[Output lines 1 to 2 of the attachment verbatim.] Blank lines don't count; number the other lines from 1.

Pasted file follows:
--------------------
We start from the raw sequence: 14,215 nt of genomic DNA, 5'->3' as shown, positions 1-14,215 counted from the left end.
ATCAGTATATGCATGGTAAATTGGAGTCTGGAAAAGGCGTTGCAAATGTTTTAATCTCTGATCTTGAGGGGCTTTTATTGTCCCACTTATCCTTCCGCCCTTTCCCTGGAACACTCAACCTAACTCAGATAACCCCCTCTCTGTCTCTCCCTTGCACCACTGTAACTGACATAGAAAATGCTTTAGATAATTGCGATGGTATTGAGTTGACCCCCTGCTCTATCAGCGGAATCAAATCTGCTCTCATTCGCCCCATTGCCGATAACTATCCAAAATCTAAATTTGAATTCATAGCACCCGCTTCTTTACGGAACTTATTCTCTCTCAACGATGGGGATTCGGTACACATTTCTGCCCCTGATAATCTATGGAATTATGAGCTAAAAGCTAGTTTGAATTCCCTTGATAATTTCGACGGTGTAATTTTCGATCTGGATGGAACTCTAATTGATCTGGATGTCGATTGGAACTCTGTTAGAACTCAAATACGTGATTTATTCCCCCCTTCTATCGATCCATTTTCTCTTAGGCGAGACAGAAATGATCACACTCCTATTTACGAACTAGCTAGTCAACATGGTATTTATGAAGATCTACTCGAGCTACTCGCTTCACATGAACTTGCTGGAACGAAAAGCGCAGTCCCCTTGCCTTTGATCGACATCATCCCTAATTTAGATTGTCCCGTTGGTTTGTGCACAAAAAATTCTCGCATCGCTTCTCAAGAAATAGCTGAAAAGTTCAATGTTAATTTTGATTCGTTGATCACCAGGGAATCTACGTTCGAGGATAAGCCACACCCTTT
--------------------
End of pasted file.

We start from the raw sequence: 14,215 nt of genomic DNA, 5'->3' as shown, positions 1-14,215 counted from the left end.
ATCAGTATATGCATGGTAAATTGGAGTCTGGAAAAGGCGTTGCAAATGTTTTAATCTCTGATCTTGAGGGGCTTTTATTGTCCCACTTATCCTTCCGCCCTTTCCCTGGAACACTCAACCTAACTCAGATAACCCCCTCTCTGTCTCTCCCTTGCACCACTGTAACTGACATAGAAAATGCTTTAGATAATTGCGATGGTATTGAGTTGACCCCCTGCTCTATCAGCGGAATCAAATCTGCTCTCATTCGCCCCATTGCCGATAACTATCCAAAATCTAAATTTGAATTCATAGCACCCGCTTCTTTACGGAACTTATTCTCTCTCAACGATGGGGATTCGGTACACATTTCTGCCCCTGATAATCTATGGAATTATGAGCTAAAAGCTAGTTTGAATTCCCTTGATAATTTCGACGGTGTAATTTTCGATCTGGATGGAACTCTAATTGATCTGGATGTCGATTGGAACTCTGTTAGAACTCAAATACGTGATTTATTCCCCCCTTCTATCGATCCATTTTCTCTTAGGCGAGACAGAAATGATCACACTCCTATTTACGAACTAGCTAGTCAACATGGTATTTATGAAGATCTACTCGAGCTACTCGCTTCACATGAACTTGCTGGAACGAAAAGCGCAGTCCCCTTGCCTTTGATCGACATCATCCCTAATTTAGATTGTCCCGTTGGTTTGTGCACAAAAAATTCTCGCATCGCTTCTCAAGAAATAGCTGAAAAGTTCAATGTTAATTTTGATTCGTTGATCACCAGGGAATCTACGTTCGAGGATAAGCCACACCCTTT